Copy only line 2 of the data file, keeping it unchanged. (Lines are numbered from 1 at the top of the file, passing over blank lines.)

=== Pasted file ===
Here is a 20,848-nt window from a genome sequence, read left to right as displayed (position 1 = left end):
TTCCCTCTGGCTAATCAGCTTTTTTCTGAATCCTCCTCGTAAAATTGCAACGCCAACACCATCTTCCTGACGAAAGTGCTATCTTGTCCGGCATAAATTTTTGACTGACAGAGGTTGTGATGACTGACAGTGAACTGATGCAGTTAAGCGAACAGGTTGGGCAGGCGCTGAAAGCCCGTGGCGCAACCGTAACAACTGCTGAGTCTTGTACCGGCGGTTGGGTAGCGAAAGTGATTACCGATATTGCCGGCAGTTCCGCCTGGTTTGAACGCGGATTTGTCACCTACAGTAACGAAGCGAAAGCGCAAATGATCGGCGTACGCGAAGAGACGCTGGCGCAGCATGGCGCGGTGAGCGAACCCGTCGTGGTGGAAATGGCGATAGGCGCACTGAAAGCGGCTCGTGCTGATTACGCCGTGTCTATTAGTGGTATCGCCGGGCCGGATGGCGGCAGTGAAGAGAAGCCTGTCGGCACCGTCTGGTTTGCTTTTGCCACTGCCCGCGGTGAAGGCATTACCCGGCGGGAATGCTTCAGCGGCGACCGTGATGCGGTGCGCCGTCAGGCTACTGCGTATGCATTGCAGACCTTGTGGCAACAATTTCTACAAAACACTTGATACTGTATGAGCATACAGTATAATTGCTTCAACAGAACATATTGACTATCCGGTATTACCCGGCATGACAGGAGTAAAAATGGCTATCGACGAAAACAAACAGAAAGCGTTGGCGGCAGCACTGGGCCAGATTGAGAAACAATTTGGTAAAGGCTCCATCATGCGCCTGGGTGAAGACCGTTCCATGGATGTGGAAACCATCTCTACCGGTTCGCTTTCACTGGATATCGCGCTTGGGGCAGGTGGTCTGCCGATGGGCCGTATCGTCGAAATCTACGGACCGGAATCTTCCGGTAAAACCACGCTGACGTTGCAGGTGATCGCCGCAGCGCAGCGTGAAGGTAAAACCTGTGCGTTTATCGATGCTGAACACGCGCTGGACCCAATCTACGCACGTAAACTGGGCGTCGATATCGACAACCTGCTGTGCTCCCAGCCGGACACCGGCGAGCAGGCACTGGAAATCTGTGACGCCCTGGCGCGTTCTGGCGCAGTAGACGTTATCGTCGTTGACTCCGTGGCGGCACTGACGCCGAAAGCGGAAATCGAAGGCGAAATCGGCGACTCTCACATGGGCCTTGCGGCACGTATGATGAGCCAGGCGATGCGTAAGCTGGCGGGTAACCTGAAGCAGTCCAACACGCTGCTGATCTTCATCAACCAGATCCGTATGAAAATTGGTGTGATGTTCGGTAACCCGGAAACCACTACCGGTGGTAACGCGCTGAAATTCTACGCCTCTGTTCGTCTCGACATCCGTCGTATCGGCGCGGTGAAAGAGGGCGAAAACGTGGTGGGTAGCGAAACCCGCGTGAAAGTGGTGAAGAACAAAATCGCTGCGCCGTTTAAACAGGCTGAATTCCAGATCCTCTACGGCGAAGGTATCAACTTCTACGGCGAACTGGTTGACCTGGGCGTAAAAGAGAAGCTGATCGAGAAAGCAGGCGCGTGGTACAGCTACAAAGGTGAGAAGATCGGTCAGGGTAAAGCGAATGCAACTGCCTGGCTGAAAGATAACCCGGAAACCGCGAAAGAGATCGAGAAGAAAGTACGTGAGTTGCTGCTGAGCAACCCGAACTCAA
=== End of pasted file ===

TTCCCTCTGGCTAATCAGCTTTTTTCTGAATCCTCCTCGTAAAATTGCAACGCCAACACCATCTTCCTGACGAAAGTGCTATCTTGTCCGGCATAAATTTTTGACTGACAGAGGTTGTGATGACTGACAGTGAACTGATGCAGTTAAGCGAACAGGTTGGGCAGGCGCTGAAAGCCCGTGGCGCAACCGTAACAACTGCTGAGTCTTGTACCGGCGGTTGGGTAGCGAAAGTGATTACCGATATTGCCGGCAGTTCCGCCTGGTTTGAACGCGGATTTGTCACCTACAGTAACGAAGCGAAAGCGCAAATGATCGGCGTACGCGAAGAGACGCTGGCGCAGCATGGCGCGGTGAGCGAACCCGTCGTGGTGGAAATGGCGATAGGCGCACTGAAAGCGGCTCGTGCTGATTACGCCGTGTCTATTAGTGGTATCGCCGGGCCGGATGGCGGCAGTGAAGAGAAGCCTGTCGGCACCGTCTGGTTTGCTTTTGCCACTGCCCGCGGTGAAGGCATTACCCGGCGGGAATGCTTCAGCGGCGACCGTGATGCGGTGCGCCGTCAGGCTACTGCGTATGCATTGCAGACCTTGTGGCAACAATTTCTACAAAACACTTGATACTGTATGAGCATACAGTATAATTGCTTCAACAGAACATATTGACTATCCGGTATTACCCGGCATGACAGGAGTAAAAATGGCTATCGACGAAAACAAACAGAAAGCGTTGGCGGCAGCACTGGGCCAGATTGAGAAACAATTTGGTAAAGGCTCCATCATGCGCCTGGGTGAAGACCGTTCCATGGATGTGGAAACCATCTCTACCGGTTCGCTTTCACTGGATATCGCGCTTGGGGCAGGTGGTCTGCCGATGGGCCGTATCGTCGAAATCTACGGACCGGAATCTTCCGGTAAAACCACGCTGACGTTGCAGGTGATCGCCGCAGCGCAGCGTGAAGGTAAAACCTGTGCGTTTATCGATGCTGAACACGCGCTGGACCCAATCTACGCACGTAAACTGGGCGTCGATATCGACAACCTGCTGTGCTCCCAGCCGGACACCGGCGAGCAGGCACTGGAAATCTGTGACGCCCTGGCGCGTTCTGGCGCAGTAGACGTTATCGTCGTTGACTCCGTGGCGGCACTGACGCCGAAAGCGGAAATCGAAGGCGAAATCGGCGACTCTCACATGGGCCTTGCGGCACGTATGATGAGCCAGGCGATGCGTAAGCTGGCGGGTAACCTGAAGCAGTCCAACACGCTGCTGATCTTCATCAACCAGATCCGTATGAAAATTGGTGTGATGTTCGGTAACCCGGAAACCACTACCGGTGGTAACGCGCTGAAATTCTACGCCTCTGTTCGTCTCGACATCCGTCGTATCGGCGCGGTGAAAGAGGGCGAAAACGTGGTGGGTAGCGAAACCCGCGTGAAAGTGGTGAAGAACAAAATCGCTGCGCCGTTTAAACAGGCTGAATTCCAGATCCTCTACGGCGAAGGTATCAACTTCTACGGCGAACTGGTTGACCTGGGCGTAAAAGAGAAGCTGATCGAGAAAGCAGGCGCGTGGTACAGCTACAAAGGTGAGAAGATCGGTCAGGGTAAAGCGAATGCAACTGCCTGGCTGAAAGATAACCCGGAAACCGCGAAAGAGATCGAGAAGAAAGTACGTGAGTTGCTGCTGAGCAACCCGAACTCAA